Market forces, in the form of brusque Wall Street tycoon Larry the Liquidator, see to it that shareholder interests are protected despite the opposition of old-fashioned management. [ Other People’s Money credits: Dir: Norman Jewison/ Danny DeVito, Gregory Peck, Penelope Ann Miller/ 101 min/ Drama, Comedy/ Pro-Capitalism, Anti-Redistribution, Creator as Hero]
“This business is dead. Let’s have the intelligence, let’s have the decency, to sign the death certificate, collect the insurance, and invest in something with a future. Ah, but we can’t, [says the opposition]. We can’t because we have a responsibility to our employees, to our community. What will happen to them? I got two words for that: Who cares? … Take the money. Invest it somewhere else. Maybe, maybe you’ll get lucky and it’ll be used productively. And if it is, you’ll create new jobs and provide a service for the economy, and God forbid, even make a few bucks for yourselves.” So says Larry the Liquidator, in an appeal to the shareholders of a money-losing company he’s trying to buy.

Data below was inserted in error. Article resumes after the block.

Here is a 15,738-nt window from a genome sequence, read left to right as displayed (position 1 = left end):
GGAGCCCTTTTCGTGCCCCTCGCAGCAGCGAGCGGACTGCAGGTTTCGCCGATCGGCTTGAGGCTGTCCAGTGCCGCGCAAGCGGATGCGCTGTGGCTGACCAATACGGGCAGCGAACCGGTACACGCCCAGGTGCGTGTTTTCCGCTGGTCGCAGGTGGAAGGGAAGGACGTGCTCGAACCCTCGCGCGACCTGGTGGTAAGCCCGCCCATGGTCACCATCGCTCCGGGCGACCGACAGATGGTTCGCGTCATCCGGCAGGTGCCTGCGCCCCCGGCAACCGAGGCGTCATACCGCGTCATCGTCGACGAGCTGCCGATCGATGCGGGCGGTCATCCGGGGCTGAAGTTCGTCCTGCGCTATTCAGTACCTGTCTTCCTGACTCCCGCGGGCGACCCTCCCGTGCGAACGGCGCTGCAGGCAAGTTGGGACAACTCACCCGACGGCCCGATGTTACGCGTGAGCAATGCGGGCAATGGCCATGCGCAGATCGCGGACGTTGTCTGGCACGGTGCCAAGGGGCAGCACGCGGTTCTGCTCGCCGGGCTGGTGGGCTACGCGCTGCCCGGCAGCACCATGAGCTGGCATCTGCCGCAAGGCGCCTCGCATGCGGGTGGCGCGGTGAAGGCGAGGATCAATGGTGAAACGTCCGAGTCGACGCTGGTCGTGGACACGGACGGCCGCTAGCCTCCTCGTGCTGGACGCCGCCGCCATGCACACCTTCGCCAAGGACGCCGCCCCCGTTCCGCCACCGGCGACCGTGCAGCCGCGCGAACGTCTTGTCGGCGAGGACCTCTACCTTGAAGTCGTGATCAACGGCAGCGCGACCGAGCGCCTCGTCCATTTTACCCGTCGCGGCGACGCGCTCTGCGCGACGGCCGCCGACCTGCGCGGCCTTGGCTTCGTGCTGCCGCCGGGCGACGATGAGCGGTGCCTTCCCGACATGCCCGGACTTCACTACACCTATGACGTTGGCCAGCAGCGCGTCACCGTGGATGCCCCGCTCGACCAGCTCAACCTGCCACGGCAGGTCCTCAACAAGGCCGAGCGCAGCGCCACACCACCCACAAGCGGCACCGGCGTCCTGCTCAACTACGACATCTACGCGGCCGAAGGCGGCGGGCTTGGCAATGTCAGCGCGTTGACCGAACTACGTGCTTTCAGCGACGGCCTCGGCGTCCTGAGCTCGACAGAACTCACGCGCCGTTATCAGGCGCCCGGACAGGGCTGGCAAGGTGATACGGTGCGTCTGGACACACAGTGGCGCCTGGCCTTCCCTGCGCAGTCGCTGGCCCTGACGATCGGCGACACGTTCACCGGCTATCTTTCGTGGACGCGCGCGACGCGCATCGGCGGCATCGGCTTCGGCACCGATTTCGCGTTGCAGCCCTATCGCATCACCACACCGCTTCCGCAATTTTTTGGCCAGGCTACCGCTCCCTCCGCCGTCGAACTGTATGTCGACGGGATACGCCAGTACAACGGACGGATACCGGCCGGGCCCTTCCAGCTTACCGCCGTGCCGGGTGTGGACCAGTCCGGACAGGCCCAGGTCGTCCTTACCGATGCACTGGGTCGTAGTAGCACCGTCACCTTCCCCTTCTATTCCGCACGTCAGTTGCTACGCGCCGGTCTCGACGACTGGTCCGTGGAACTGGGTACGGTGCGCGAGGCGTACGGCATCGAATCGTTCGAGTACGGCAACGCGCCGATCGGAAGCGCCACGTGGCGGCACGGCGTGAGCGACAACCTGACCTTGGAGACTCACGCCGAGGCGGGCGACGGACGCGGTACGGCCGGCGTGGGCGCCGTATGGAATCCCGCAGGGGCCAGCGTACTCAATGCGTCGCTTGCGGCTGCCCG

His speech follows that of the company CEO, who makes an equally forceful appeal to the shareholders to resist the company’s sale. And that is what makes this film on the subject of hostile takeovers so effective: it’s evenhanded. It’s sympathetic to management and employees, but makes the critical point, almost unheard of in other films on this subject, that the money spent to support management and employees in a money-losing business is “other people’s money.”
Larry the Liquidator is raunchy and abrasive but highly moral when it comes to the interests of shareholders. He wins control of the company in the end, and happily the change that he brings about turns out to be in everyone’s interest anyway.
Danny DeVito, as Larry the Liquidator, is New York City itself: bright, funny, energetic, but at times gratuitously crude, which some may find annoying after awhile. In other respects, Other People’s Money is a generally well paced, appealing film that dramatizes the necessity and even the justice of change.
“Other People’s Money is a four-star movie that loses its way in the last, crucial scene, and for that it loses half a star.”